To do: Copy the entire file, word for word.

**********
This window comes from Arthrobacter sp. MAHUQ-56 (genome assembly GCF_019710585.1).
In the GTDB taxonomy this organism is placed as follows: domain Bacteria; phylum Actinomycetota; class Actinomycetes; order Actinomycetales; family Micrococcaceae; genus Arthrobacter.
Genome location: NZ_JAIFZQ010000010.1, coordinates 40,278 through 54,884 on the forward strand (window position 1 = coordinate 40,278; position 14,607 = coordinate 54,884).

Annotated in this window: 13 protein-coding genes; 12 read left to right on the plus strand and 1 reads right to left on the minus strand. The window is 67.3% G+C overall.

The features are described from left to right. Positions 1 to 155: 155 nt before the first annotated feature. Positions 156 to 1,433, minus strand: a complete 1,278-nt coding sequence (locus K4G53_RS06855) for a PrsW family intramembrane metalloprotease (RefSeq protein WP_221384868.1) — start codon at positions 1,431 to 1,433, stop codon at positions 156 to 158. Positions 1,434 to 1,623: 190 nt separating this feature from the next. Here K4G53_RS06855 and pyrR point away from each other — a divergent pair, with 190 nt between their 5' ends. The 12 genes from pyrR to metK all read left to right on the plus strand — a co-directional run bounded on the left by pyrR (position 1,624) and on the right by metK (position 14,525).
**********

This window comes from Arthrobacter sp. MAHUQ-56 (genome assembly GCF_019710585.1).
In the GTDB taxonomy this organism is placed as follows: domain Bacteria; phylum Actinomycetota; class Actinomycetes; order Actinomycetales; family Micrococcaceae; genus Arthrobacter.
Genome location: NZ_JAIFZQ010000010.1, coordinates 40,278 through 54,884 on the forward strand (window position 1 = coordinate 40,278; position 14,607 = coordinate 54,884).

Annotated in this window: 13 protein-coding genes; 12 read left to right on the plus strand and 1 reads right to left on the minus strand. The window is 67.3% G+C overall.

The features are described from left to right. Positions 1 to 155: 155 nt before the first annotated feature. Positions 156 to 1,433, minus strand: a complete 1,278-nt coding sequence (locus K4G53_RS06855) for a PrsW family intramembrane metalloprotease (RefSeq protein WP_221384868.1) — start codon at positions 1,431 to 1,433, stop codon at positions 156 to 158. Positions 1,434 to 1,623: 190 nt separating this feature from the next. Here K4G53_RS06855 and pyrR point away from each other — a divergent pair, with 190 nt between their 5' ends. The 12 genes from pyrR to metK all read left to right on the plus strand — a co-directional run bounded on the left by pyrR (position 1,624) and on the right by metK (position 14,525).